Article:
“You would not believe your eyes
If ten million fireflies
Lit up the world as I fell asleep
Cause they fill the open air
And leave teardrops everywhere…
I’d like to make myself believe
That planet Earth turns slowly…” –“Fireflies” by Owl City
After losing his beloved son in a mountaineering accident, author Nicholas Wolterstorff wrote, “There’s a hole in the world now… A center, like no other, of memory and hope and knowledge and affection which once inhabited this earth is now gone. Only a gap remains. A perspective in this world unique in this world which once moved about in this world has been rubbed out… There’s nobody who saw just what he saw, knows what he knew, remembers what he remembered, loves what he loved… Questions I have can never now get answers. The world is emptier.” –Lament for a Son
I understand what it means to feel like there’s a hole in the world. On June 10, 2010, my grandmother, Guyneth Walker, went to be with the Lord. But her gentle ways and loving spirit will live on in the hearts of all who knew her. Her birthday is December 2. She would have been 94 this year.
Grandma lived in harmony with people and nature like no one I’ve ever known. She accepted the fact that, on the farm, sometimes Mother Nature cooperated with what people wanted and needed, and sometimes it didn’t. She learned dependence on the land without despairing when hail came or the weather was too hot or too cold, too dry or too wet. As a child, I walked with her through her huge garden as she reached down to touch the delicate faces of blue bachelor buttons. She selected a lovely purple hollyhock bloom and bud and fastened them together to make me a hollyhock doll. Then we walked down a row of tomatoes. Suddenly, Grandma snatched a huge green tomato worm, flung it to the ground and stomped on it. Then she calmly continued down the row to look at the green beans and potatoes as if nothing had ever happened.
Grandma’s home was simple, yet it was my favorite place to be in all the world. The author of one of my favorite books, A Life that Says Welcome, says this: “The husband is the head of the home, but the wife is the heart of the home.” Grandma reflected the truth of this statement as her home reflected her warm nature and her loving, sacrificial spirit. Her husband, Jesse Walker (my grandfather) passed away many years ago, while my mom was in college. Grandma never remarried. So she really had to become both the head and the heart of her home.
Grandma remembered people and events and enjoyed recounting them to us. And she wrote down everything. When we sorted through her possessions, we found boxes full of carefully preserved keepsakes and clothing, including the gorgeous dresses and other items of clothing that she had made.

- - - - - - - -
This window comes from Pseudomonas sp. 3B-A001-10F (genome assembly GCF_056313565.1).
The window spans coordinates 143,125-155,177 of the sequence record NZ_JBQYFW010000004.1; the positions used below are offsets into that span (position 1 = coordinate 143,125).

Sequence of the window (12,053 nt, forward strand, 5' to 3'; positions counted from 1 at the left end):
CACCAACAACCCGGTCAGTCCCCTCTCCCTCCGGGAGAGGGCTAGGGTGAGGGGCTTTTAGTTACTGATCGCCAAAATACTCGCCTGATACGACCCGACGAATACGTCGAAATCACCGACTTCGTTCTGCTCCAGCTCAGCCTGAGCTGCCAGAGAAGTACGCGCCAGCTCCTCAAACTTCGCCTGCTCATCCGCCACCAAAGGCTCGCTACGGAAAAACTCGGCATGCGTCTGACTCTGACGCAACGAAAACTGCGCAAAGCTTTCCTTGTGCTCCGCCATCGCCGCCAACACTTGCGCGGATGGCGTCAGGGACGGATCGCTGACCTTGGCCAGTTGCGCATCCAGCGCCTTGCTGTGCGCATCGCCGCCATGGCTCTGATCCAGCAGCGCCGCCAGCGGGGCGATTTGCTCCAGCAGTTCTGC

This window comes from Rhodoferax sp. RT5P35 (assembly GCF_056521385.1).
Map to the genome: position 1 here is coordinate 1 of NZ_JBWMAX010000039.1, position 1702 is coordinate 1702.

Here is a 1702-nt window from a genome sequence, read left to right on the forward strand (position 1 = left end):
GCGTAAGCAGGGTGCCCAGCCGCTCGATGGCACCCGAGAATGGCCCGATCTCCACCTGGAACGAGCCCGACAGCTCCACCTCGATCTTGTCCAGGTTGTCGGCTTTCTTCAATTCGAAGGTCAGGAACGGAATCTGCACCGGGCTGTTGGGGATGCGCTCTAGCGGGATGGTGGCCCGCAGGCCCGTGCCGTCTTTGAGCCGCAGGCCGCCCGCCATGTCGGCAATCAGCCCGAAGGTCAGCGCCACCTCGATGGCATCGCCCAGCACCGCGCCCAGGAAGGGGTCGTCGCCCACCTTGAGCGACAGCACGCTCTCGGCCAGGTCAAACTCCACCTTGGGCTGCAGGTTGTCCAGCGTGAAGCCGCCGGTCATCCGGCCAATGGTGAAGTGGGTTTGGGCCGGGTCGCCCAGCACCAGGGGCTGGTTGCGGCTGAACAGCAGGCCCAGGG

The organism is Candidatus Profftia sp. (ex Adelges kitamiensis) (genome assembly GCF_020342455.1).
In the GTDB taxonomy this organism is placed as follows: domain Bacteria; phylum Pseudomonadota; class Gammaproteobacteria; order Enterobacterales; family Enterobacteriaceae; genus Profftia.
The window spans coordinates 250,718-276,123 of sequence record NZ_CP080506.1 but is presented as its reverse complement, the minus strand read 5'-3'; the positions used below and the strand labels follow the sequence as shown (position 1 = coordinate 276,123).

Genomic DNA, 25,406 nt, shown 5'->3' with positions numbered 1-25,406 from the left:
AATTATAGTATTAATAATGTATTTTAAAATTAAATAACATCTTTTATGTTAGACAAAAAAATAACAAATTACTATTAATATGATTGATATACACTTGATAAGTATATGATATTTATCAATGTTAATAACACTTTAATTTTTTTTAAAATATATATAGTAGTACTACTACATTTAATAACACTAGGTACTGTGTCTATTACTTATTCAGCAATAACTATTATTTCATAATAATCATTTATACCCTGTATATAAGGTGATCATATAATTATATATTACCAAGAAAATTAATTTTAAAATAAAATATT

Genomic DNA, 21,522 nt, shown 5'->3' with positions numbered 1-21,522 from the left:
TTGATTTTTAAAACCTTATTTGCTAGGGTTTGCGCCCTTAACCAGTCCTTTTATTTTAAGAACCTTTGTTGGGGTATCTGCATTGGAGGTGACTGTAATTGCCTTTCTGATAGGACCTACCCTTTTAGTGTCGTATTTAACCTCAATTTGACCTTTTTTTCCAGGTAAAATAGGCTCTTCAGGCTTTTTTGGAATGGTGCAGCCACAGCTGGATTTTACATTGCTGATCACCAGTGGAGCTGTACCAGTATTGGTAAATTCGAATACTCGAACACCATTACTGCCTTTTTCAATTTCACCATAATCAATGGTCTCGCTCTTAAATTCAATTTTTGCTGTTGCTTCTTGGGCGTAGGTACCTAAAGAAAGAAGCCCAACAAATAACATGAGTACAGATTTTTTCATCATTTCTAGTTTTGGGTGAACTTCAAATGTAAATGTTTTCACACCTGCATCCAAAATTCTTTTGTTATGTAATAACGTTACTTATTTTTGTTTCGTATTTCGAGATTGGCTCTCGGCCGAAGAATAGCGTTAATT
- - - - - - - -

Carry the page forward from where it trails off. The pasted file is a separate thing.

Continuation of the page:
What a legacy she left for us with her writing, as toward the end of her life she tended to forget the details of recent events. But amazingly, she could clearly recall minute details of events that had happened when she was young. She loved talking with her sister Ruth about events that had occurred during her childhood.
After her death, my uncles and my mother began sorting through her belongings. Every box revealed carefully preserved and documented memories, from pristine 1920s postcards bearing antiquated greetings like “Happy Christmastide” to her mother’s silk wedding dress with its exquisite embroidery. Grandma had pinned hand-written notes to almost every item explaining who had made it, where it had come from, who had given it to her as a gift, special occasions when she had worn it, and more.
Now, our history has become HER STORY. I realize that just as one person’s life can dramatically influence the growth, development and love of a family, that person also changes the landscape of a town and changes the world in the process. Grandma’s testimony is a simple and quiet life, well-lived. She loved well. My aunt Jana noted that one of the things she appreciated most about my grandma is that she had a contented spirit─truly a rare gift in this day and age.
Grief teaches us about life, and about ourselves, and about others, and about God. It reveals to us the astonishing capacity that we have for love. It shows us how we are limited and flawed, cloaked in humanity. Yet it also reveals our remarkable capacity to love beyond ourselves, to love in a way that astonishes and transforms us and everyone around us, to love in a way that reveals that we are made in God’s image because that love is beyond the limits of our human selves. It’s incandescent, like the fields by Grandma’s house glowing with thousands of lightning bugs on a summer evening.
My husband flew in from Dallas on the night before Grandma’s funeral. He described his astonishment at the most beautiful sunset he’d ever seen, with bright colors splashed against the sky juxtaposed with a bank of dark rain clouds against the horizon. He said that as they prepared to land, the sun went down and he saw miles and miles of fields lit up by millions of fireflies, as though the entire sleeping landscape was enveloped in a soft blanket of light.
Grandma’s home was modest, her furnishings simple, and her “estate” was not grandiose by any means. She had some beautiful things, most of which were beautiful to us because of the decades of memories that they brought back. And the day after she had passed away, as we began looking through her belongings with tears and shared memories, I realized that even if she had owned lavish possessions or had millions of dollars to leave each of us as an inheritance, we gladly would have given it all back just to spend one more minute with her.
Thanks, Grandma. May your legacy live on through each of us.